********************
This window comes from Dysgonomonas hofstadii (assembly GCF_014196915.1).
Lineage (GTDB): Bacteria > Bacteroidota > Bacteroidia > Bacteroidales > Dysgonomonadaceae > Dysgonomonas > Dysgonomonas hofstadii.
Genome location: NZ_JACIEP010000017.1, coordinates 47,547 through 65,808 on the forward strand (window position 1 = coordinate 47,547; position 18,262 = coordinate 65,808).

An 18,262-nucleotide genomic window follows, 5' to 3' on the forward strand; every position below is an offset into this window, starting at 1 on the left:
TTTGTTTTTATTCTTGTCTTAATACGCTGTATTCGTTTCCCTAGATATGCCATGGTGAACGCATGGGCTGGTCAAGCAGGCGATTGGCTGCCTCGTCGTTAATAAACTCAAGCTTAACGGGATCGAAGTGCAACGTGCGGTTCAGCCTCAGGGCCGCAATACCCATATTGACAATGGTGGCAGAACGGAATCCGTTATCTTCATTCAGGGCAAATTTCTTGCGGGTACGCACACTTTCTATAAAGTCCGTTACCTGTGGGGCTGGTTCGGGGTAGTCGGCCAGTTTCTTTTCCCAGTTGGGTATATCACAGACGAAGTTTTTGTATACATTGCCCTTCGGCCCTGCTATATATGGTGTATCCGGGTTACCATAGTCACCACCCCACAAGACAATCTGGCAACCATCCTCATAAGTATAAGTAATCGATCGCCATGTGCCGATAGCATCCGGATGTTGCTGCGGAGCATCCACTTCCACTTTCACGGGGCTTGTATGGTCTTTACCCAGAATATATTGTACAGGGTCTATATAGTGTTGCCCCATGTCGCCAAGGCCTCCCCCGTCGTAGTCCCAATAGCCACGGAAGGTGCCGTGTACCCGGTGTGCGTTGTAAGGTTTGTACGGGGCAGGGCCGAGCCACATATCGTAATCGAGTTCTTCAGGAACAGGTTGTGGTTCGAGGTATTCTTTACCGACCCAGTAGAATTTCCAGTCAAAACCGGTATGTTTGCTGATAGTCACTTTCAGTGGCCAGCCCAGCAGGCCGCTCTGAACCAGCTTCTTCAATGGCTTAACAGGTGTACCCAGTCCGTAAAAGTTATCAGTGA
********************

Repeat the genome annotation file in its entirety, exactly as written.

This window comes from Dysgonomonas hofstadii (assembly GCF_014196915.1).
Lineage (GTDB): Bacteria > Bacteroidota > Bacteroidia > Bacteroidales > Dysgonomonadaceae > Dysgonomonas > Dysgonomonas hofstadii.
Genome location: NZ_JACIEP010000017.1, coordinates 47,547 through 65,808 on the forward strand (window position 1 = coordinate 47,547; position 18,262 = coordinate 65,808).

An 18,262-nucleotide genomic window follows, 5' to 3' on the forward strand; every position below is an offset into this window, starting at 1 on the left:
TTTGTTTTTATTCTTGTCTTAATACGCTGTATTCGTTTCCCTAGATATGCCATGGTGAACGCATGGGCTGGTCAAGCAGGCGATTGGCTGCCTCGTCGTTAATAAACTCAAGCTTAACGGGATCGAAGTGCAACGTGCGGTTCAGCCTCAGGGCCGCAATACCCATATTGACAATGGTGGCAGAACGGAATCCGTTATCTTCATTCAGGGCAAATTTCTTGCGGGTACGCACACTTTCTATAAAGTCCGTTACCTGTGGGGCTGGTTCGGGGTAGTCGGCCAGTTTCTTTTCCCAGTTGGGTATATCACAGACGAAGTTTTTGTATACATTGCCCTTCGGCCCTGCTATATATGGTGTATCCGGGTTACCATAGTCACCACCCCACAAGACAATCTGGCAACCATCCTCATAAGTATAAGTAATCGATCGCCATGTGCCGATAGCATCCGGATGTTGCTGCGGAGCATCCACTTCCACTTTCACGGGGCTTGTATGGTCTTTACCCAGAATATATTGTACAGGGTCTATATAGTGTTGCCCCATGTCGCCAAGGCCTCCCCCGTCGTAGTCCCAATAGCCACGGAAGGTGCCGTGTACCCGGTGTGCGTTGTAAGGTTTGTACGGGGCAGGGCCGAGCCACATATCGTAATCGAGTTCTTCAGGAACAGGTTGTGGTTCGAGGTATTCTTTACCGACCCAGTAGAATTTCCAGTCAAAACCGGTATGTTTGCTGATAGTCACTTTCAGTGGCCAGCCCAGCAGGCCGCTCTGAACCAGCTTCTTCAATGGCTTAACAGGTGTACCCAGTCCGTAAAAGTTATCAGTGA